Prison Labor in Thai Fisheries
Alberto Romero-Bermo, Director of Fisheries & Sustainability at Lumar Seafood International, has put up a really nice blog on LinkedIn. It covers the Thai government’s decision to pilot the use of prison labor to solve its slave labor problem. Alberto points out that this is quite likely no better, and suggests that seafood companies should avoid buying prison labor-supported fisheries products.
The Thai government’s response to such a tragic and delicate issue has not been to solve those human rights violations but rather to solve the problem of its private fishing industry—not by eliminating criminally abusive practices—but instead by providing prison labor to fill jobs in that same inhuman fishing industry. This is not sci-fi; this is true.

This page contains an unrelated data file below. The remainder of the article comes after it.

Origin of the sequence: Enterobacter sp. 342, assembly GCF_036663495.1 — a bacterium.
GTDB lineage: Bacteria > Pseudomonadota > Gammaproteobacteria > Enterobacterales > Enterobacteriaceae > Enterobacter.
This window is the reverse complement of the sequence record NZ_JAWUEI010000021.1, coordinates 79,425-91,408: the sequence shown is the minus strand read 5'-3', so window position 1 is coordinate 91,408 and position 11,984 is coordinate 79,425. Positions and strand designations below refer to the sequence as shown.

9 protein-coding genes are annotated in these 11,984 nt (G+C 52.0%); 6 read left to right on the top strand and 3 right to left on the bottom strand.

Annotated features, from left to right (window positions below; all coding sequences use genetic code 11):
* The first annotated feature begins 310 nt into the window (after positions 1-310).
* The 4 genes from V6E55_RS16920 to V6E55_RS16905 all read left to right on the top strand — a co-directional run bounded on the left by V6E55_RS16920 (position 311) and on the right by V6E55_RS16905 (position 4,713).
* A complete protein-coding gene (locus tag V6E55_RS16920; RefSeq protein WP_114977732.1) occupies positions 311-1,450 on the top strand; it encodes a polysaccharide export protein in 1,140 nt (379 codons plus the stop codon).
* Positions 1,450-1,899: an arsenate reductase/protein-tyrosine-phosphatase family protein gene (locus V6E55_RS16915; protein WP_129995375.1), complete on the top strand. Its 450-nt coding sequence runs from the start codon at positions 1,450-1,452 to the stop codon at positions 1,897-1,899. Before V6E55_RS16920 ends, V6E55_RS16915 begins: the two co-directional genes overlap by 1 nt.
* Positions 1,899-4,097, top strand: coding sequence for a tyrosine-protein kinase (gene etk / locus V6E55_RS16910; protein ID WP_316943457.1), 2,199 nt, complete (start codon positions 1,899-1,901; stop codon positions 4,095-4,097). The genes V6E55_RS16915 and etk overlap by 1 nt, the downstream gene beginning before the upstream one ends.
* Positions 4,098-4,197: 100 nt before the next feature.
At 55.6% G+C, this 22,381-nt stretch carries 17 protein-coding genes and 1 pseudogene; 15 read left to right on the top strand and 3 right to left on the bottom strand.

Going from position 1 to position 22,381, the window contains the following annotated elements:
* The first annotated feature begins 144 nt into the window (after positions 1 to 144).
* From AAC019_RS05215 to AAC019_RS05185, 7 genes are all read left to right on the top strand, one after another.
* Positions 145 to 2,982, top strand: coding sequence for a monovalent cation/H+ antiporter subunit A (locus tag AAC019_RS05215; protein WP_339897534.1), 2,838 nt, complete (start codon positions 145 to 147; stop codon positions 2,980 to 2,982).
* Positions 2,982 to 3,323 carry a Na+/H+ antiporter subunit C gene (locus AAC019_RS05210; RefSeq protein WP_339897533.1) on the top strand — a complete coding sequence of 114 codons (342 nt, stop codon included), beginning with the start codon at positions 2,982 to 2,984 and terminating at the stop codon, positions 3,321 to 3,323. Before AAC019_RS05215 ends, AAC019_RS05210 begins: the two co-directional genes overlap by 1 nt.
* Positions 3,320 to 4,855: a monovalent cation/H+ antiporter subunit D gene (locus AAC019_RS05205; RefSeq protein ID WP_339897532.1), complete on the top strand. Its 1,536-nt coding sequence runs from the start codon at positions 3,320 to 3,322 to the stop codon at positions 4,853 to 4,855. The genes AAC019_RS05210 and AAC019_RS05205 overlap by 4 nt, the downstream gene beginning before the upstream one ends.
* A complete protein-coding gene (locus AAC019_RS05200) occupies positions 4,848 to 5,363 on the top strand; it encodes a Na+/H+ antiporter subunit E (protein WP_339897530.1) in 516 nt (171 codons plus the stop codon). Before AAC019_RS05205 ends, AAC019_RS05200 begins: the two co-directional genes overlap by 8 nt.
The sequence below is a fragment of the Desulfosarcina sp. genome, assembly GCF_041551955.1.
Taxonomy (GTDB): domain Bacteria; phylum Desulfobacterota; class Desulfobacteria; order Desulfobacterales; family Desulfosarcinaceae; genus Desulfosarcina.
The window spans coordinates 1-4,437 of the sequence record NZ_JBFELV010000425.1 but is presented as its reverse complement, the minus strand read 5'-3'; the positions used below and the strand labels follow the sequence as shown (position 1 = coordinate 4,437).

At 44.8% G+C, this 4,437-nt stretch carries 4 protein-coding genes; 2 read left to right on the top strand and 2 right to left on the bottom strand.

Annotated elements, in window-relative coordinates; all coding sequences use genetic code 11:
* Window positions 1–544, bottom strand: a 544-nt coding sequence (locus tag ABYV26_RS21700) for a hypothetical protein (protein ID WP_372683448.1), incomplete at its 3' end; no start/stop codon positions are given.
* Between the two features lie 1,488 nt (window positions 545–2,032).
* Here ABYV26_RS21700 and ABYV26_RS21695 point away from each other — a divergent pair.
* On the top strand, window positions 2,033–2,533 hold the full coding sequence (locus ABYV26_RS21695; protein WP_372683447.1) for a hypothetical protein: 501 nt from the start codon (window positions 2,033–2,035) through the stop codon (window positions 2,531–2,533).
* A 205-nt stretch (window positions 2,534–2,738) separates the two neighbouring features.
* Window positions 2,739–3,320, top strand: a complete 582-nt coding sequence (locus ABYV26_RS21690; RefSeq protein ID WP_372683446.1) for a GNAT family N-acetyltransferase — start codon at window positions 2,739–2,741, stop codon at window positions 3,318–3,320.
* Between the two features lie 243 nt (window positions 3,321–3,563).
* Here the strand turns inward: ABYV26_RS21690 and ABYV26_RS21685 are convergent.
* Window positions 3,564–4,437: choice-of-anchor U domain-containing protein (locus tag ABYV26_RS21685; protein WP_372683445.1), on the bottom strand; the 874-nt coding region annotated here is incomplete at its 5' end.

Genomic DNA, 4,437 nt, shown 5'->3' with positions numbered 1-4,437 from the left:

I hope, like Alberto, that a broad coalition of NGOs and western governments can pressure Thailand to repeal this new policy and begin to tackle the real underlying labor issues.
Over 40 NGOs have written to the Thai government yesterday in an effort to stop these fishing prison camps. I read this letter to the Thai government in International Labor Rights Forum. It is a clear, strong and convincing plea to that government to stop prison labor in fishing vessels. We certainly hope that the Thai government takes heed of the NGOs’ advice.